Coding schools and bootcamps were booming a few years ago. But many of them only offered entry-level education, and quite a few of them are now shutting down. From the beginning, Holberton always aimed to stay above this fray by branding itself less as a bootcamp and more as an alternative to a four-year college degree. Holberton already had backing from a number of industry heavyweights, but it has now added to its Board of Trustees Docker founder and CTO Solomon Hykes, Upwork CEO Stephane Kasriel and CloudNOW CEO Jocelyn DeGance Graham. In addition, LinkedIn CEO Jeff Weiner is now an advisor and investor in the project, which has raised a total of $4.3 million so far.
Founded by former LinkedIn engineer Sylvain Kalache and Docker’s former head of growth and community Julien Barbier, the San Francisco-based in-person program puts an emphasis on fundamentals and has now graduated its first five batches of students. Kalache tells me that Holberton was able to place 90 percent of students from these first batches in jobs, freelancing positions or internships. Indeed, he stressed that Holberton students have gotten jobs at the likes of Google, Apple, Tesla, Nvidia and Docker. “Our students are competing with Ivy League candidates,” he told me, and noted that many students actually get recruited before they even finish the program.
Kalache attributes this to the program’s focus on fundamentals. Indeed, the first thing students learn as they start the project-focused curriculum at Holberton is C. Once you’ve learned a low-level language like C, higher-level languages will immediately feel much easier to students, but it’s this fundamental understanding that also makes these students interesting to these companies. “We now have the validation of the tech industry,” Kalache told me. “The caliber of the talent that we are training — they want more and people who want a high-caliber education now come to us.”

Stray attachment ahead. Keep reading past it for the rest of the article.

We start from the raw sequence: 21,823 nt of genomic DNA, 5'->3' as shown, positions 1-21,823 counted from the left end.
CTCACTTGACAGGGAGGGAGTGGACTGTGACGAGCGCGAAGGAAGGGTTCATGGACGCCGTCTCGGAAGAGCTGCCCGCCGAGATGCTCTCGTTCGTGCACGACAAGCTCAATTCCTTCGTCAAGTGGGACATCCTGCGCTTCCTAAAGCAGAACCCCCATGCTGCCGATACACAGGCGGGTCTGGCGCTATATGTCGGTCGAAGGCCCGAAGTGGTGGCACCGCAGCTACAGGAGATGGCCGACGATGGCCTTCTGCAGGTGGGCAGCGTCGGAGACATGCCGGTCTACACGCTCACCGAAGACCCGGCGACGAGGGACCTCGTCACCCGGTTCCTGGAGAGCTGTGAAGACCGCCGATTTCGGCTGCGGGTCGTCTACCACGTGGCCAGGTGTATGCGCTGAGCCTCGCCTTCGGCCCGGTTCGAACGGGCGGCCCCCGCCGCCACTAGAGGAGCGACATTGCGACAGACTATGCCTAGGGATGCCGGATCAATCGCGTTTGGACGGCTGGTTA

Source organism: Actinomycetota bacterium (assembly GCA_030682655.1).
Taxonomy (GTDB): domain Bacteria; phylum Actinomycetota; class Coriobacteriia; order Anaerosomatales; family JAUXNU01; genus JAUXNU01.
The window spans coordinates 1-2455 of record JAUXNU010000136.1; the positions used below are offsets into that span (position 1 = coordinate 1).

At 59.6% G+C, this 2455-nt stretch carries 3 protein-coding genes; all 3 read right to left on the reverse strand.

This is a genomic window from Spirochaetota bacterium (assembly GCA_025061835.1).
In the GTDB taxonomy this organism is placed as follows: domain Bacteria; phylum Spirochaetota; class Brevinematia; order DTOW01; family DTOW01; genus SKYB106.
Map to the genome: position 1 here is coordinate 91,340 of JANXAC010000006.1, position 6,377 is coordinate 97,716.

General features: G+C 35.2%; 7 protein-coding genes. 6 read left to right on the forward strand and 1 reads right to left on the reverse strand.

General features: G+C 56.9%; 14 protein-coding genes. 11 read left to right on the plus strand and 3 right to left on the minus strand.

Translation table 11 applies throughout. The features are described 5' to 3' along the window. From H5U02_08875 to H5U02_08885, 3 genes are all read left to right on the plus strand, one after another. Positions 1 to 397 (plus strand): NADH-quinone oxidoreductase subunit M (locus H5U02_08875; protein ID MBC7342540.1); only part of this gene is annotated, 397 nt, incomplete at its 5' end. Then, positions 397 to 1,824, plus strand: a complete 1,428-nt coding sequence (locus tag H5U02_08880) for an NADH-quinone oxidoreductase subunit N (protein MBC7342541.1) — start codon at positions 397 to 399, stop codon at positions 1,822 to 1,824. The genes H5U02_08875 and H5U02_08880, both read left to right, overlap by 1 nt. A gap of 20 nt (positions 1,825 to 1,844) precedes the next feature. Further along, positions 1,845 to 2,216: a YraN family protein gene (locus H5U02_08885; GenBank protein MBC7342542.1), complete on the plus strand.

It’s worth noting that Holberton’s business plan depends on placing its students, so it has every interest in preparing its students for jobs at the likes of Google and Apple. The company takes a 17 percent cut of the salary of its graduates for the first three years in their new jobs.
“Talent is everywhere, but with our education system stuck in a centuries-old training format, many are not even given the chance to try,” said Weiner in a canned statement. “And a lot of graduates are having a hard time keeping up with the rate of change once they become professionals. Holberton’s education model is attracting students from all walks of life, and is providing them with the skills they need to take on a job after graduation, and more importantly to be able to continually retrain their entire life to take on new opportunities.”
Holberton’s mission going forward is pretty straightforward: Kalache and Barbier want to scale the program up from the 100 or so students they are training right now to up to 1,000. That’s more graduates than even the largest U.S. computer science programs graduate in a year, so the team has definitely set itself up for a challenge, especially as it tries to keep its group of graduates as diverse as its first couple of batches.